“I myself have felt the influence of amazing teachers,” she said. “I relied on teachers for my sons to inspire them and be able to figure the best way to teach them, and find the way they learn.”

Dalio realized that teachers were underappreciated. She saw firsthand the challenge of teaching to a test, while also making the classroom a dynamic and magical place. At the same time, budget cuts hit teachers hard, especially in inner-city schools where teachers are asked to play multiple roles for their students, she said.

It’s easy to see the influence of these observations in the foundation’s support of the Connecticut RISE Network, which collaborates with educators and several school districts to empower teachers. The network partners with East Hartford Public Schools, Hartford Public Schools, Meriden Public Schools, and New Haven Public Schools to provide programmatic supports, tools and resources.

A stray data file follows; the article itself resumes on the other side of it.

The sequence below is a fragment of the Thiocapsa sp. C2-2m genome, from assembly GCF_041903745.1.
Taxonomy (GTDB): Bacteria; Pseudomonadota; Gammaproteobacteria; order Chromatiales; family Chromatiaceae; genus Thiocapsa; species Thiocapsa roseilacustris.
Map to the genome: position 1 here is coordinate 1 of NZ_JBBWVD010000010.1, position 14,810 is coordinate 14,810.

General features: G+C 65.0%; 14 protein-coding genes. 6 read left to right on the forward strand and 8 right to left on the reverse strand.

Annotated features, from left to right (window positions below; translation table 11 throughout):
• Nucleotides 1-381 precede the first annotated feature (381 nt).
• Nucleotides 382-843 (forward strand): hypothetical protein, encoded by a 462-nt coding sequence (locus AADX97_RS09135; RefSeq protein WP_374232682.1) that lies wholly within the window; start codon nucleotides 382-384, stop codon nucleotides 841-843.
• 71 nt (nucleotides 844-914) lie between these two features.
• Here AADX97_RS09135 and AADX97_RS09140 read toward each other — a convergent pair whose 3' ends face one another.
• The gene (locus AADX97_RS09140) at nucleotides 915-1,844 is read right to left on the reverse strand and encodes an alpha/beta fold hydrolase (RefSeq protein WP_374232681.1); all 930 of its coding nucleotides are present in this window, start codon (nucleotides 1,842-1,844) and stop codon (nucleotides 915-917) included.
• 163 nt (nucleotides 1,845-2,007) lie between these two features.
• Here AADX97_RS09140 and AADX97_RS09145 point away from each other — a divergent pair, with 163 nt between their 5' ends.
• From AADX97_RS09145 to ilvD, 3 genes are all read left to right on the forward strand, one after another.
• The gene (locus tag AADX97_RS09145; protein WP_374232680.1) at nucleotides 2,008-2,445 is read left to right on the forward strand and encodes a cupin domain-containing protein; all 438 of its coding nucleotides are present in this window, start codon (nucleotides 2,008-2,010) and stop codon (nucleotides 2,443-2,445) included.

In recent years, Connecticut has made significant progress on some education challenges, especially high school completion. The graduation rate for black students was 80.1 percent in 2017, up 8.9 points since 2011. The graduation rate for Latinos was 77.7 percent in 2017, up 13.4 points since 2011. 

Scaling Up and the Future

The relationships Dalio built while visiting schools and talking with district stakeholders have served her well and allowed her to take a deeply collaborative approach to grantmaking. She describes her work with grantees as brainstorming. Dalio brings suggestions to grantees, and they come to her with theirs. She then brings the resources they need to carry out their ideas.